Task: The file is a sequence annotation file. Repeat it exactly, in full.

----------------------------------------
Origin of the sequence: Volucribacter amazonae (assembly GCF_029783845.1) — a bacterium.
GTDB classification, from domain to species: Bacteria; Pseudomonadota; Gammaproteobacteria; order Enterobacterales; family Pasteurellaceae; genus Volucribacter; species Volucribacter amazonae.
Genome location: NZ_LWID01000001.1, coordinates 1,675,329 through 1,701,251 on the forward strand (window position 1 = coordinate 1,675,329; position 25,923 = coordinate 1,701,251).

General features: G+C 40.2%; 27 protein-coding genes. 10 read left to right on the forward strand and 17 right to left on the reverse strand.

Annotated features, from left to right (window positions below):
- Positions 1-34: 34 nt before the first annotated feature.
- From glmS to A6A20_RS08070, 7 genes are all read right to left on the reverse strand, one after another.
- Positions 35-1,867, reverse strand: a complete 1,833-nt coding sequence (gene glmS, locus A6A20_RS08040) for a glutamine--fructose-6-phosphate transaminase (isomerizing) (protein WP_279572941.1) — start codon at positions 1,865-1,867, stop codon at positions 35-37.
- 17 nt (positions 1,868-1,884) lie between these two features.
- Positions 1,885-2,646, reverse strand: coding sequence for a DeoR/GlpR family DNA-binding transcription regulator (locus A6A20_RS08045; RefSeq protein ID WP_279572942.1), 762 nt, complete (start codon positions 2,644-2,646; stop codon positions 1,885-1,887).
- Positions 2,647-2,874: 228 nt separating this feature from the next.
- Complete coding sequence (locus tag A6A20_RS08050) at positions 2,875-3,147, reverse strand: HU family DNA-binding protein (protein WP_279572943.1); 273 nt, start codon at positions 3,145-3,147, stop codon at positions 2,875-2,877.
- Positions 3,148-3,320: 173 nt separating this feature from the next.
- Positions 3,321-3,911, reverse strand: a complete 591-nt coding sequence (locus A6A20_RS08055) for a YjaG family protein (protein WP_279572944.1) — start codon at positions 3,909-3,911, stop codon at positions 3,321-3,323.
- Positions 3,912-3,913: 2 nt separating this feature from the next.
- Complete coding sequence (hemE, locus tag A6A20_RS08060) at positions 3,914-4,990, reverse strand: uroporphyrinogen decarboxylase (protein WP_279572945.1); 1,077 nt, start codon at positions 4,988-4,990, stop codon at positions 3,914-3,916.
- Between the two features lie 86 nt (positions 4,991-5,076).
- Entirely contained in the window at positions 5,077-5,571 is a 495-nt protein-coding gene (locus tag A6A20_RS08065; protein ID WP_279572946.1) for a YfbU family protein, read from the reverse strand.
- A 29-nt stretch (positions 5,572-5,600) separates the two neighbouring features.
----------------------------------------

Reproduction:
Origin of the sequence: Volucribacter amazonae (assembly GCF_029783845.1) — a bacterium.
GTDB classification, from domain to species: Bacteria; Pseudomonadota; Gammaproteobacteria; order Enterobacterales; family Pasteurellaceae; genus Volucribacter; species Volucribacter amazonae.
Genome location: NZ_LWID01000001.1, coordinates 1,675,329 through 1,701,251 on the forward strand (window position 1 = coordinate 1,675,329; position 25,923 = coordinate 1,701,251).

General features: G+C 40.2%; 27 protein-coding genes. 10 read left to right on the forward strand and 17 right to left on the reverse strand.

Annotated features, from left to right (window positions below):
- Positions 1-34: 34 nt before the first annotated feature.
- From glmS to A6A20_RS08070, 7 genes are all read right to left on the reverse strand, one after another.
- Positions 35-1,867, reverse strand: a complete 1,833-nt coding sequence (gene glmS, locus A6A20_RS08040) for a glutamine--fructose-6-phosphate transaminase (isomerizing) (protein WP_279572941.1) — start codon at positions 1,865-1,867, stop codon at positions 35-37.
- 17 nt (positions 1,868-1,884) lie between these two features.
- Positions 1,885-2,646, reverse strand: coding sequence for a DeoR/GlpR family DNA-binding transcription regulator (locus A6A20_RS08045; RefSeq protein ID WP_279572942.1), 762 nt, complete (start codon positions 2,644-2,646; stop codon positions 1,885-1,887).
- Positions 2,647-2,874: 228 nt separating this feature from the next.
- Complete coding sequence (locus tag A6A20_RS08050) at positions 2,875-3,147, reverse strand: HU family DNA-binding protein (protein WP_279572943.1); 273 nt, start codon at positions 3,145-3,147, stop codon at positions 2,875-2,877.
- Positions 3,148-3,320: 173 nt separating this feature from the next.
- Positions 3,321-3,911, reverse strand: a complete 591-nt coding sequence (locus A6A20_RS08055) for a YjaG family protein (protein WP_279572944.1) — start codon at positions 3,909-3,911, stop codon at positions 3,321-3,323.
- Positions 3,912-3,913: 2 nt separating this feature from the next.
- Complete coding sequence (hemE, locus tag A6A20_RS08060) at positions 3,914-4,990, reverse strand: uroporphyrinogen decarboxylase (protein WP_279572945.1); 1,077 nt, start codon at positions 4,988-4,990, stop codon at positions 3,914-3,916.
- Between the two features lie 86 nt (positions 4,991-5,076).
- Entirely contained in the window at positions 5,077-5,571 is a 495-nt protein-coding gene (locus tag A6A20_RS08065; protein ID WP_279572946.1) for a YfbU family protein, read from the reverse strand.
- A 29-nt stretch (positions 5,572-5,600) separates the two neighbouring features.